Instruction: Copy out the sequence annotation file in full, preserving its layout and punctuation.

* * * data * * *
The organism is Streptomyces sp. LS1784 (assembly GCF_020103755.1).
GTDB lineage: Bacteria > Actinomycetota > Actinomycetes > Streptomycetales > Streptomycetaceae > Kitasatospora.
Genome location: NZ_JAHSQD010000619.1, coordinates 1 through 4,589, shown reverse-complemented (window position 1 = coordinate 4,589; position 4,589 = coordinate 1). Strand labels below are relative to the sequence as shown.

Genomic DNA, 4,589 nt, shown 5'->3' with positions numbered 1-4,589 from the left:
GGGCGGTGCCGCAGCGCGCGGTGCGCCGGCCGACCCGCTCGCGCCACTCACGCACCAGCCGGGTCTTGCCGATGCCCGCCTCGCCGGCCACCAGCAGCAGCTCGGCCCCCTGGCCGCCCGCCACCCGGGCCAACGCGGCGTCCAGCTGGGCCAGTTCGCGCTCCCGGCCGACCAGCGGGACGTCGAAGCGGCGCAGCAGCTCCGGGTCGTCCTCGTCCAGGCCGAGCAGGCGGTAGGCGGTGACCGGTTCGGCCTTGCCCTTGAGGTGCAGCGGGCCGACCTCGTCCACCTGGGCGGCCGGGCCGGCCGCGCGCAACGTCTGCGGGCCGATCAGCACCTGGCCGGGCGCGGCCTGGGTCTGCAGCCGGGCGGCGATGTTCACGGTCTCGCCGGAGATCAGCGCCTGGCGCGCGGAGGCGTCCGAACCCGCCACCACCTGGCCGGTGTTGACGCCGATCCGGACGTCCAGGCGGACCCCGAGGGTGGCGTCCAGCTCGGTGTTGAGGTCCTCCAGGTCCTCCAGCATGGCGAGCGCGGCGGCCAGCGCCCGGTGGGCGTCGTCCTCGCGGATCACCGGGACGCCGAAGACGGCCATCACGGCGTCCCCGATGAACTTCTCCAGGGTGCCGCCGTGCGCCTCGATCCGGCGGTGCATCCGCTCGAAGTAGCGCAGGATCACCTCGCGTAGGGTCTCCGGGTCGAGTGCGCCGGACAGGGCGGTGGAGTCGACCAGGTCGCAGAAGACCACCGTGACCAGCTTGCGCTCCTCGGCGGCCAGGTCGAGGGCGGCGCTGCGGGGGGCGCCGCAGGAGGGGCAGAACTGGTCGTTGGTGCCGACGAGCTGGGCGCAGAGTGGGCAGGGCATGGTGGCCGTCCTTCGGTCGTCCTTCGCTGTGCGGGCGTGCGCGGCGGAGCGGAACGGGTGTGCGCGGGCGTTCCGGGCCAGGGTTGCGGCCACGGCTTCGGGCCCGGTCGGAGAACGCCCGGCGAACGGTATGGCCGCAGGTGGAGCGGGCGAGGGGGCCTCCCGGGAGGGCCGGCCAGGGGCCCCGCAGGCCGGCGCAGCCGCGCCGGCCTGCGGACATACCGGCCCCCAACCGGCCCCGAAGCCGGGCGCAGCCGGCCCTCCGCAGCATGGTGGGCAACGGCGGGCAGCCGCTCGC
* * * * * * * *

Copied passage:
The organism is Streptomyces sp. LS1784 (assembly GCF_020103755.1).
GTDB lineage: Bacteria > Actinomycetota > Actinomycetes > Streptomycetales > Streptomycetaceae > Kitasatospora.
Genome location: NZ_JAHSQD010000619.1, coordinates 1 through 4,589, shown reverse-complemented (window position 1 = coordinate 4,589; position 4,589 = coordinate 1). Strand labels below are relative to the sequence as shown.

Genomic DNA, 4,589 nt, shown 5'->3' with positions numbered 1-4,589 from the left:
GGGCGGTGCCGCAGCGCGCGGTGCGCCGGCCGACCCGCTCGCGCCACTCACGCACCAGCCGGGTCTTGCCGATGCCCGCCTCGCCGGCCACCAGCAGCAGCTCGGCCCCCTGGCCGCCCGCCACCCGGGCCAACGCGGCGTCCAGCTGGGCCAGTTCGCGCTCCCGGCCGACCAGCGGGACGTCGAAGCGGCGCAGCAGCTCCGGGTCGTCCTCGTCCAGGCCGAGCAGGCGGTAGGCGGTGACCGGTTCGGCCTTGCCCTTGAGGTGCAGCGGGCCGACCTCGTCCACCTGGGCGGCCGGGCCGGCCGCGCGCAACGTCTGCGGGCCGATCAGCACCTGGCCGGGCGCGGCCTGGGTCTGCAGCCGGGCGGCGATGTTCACGGTCTCGCCGGAGATCAGCGCCTGGCGCGCGGAGGCGTCCGAACCCGCCACCACCTGGCCGGTGTTGACGCCGATCCGGACGTCCAGGCGGACCCCGAGGGTGGCGTCCAGCTCGGTGTTGAGGTCCTCCAGGTCCTCCAGCATGGCGAGCGCGGCGGCCAGCGCCCGGTGGGCGTCGTCCTCGCGGATCACCGGGACGCCGAAGACGGCCATCACGGCGTCCCCGATGAACTTCTCCAGGGTGCCGCCGTGCGCCTCGATCCGGCGGTGCATCCGCTCGAAGTAGCGCAGGATCACCTCGCGTAGGGTCTCCGGGTCGAGTGCGCCGGACAGGGCGGTGGAGTCGACCAGGTCGCAGAAGACCACCGTGACCAGCTTGCGCTCCTCGGCGGCCAGGTCGAGGGCGGCGCTGCGGGGGGCGCCGCAGGAGGGGCAGAACTGGTCGTTGGTGCCGACGAGCTGGGCGCAGAGTGGGCAGGGCATGGTGGCCGTCCTTCGGTCGTCCTTCGCTGTGCGGGCGTGCGCGGCGGAGCGGAACGGGTGTGCGCGGGCGTTCCGGGCCAGGGTTGCGGCCACGGCTTCGGGCCCGGTCGGAGAACGCCCGGCGAACGGTATGGCCGCAGGTGGAGCGGGCGAGGGGGCCTCCCGGGAGGGCCGGCCAGGGGCCCCGCAGGCCGGCGCAGCCGCGCCGGCCTGCGGACATACCGGCCCCCAACCGGCCCCGAAGCCGGGCGCAGCCGGCCCTCCGCAGCATGGTGGGCAACGGCGGGCAGCCGCTCGC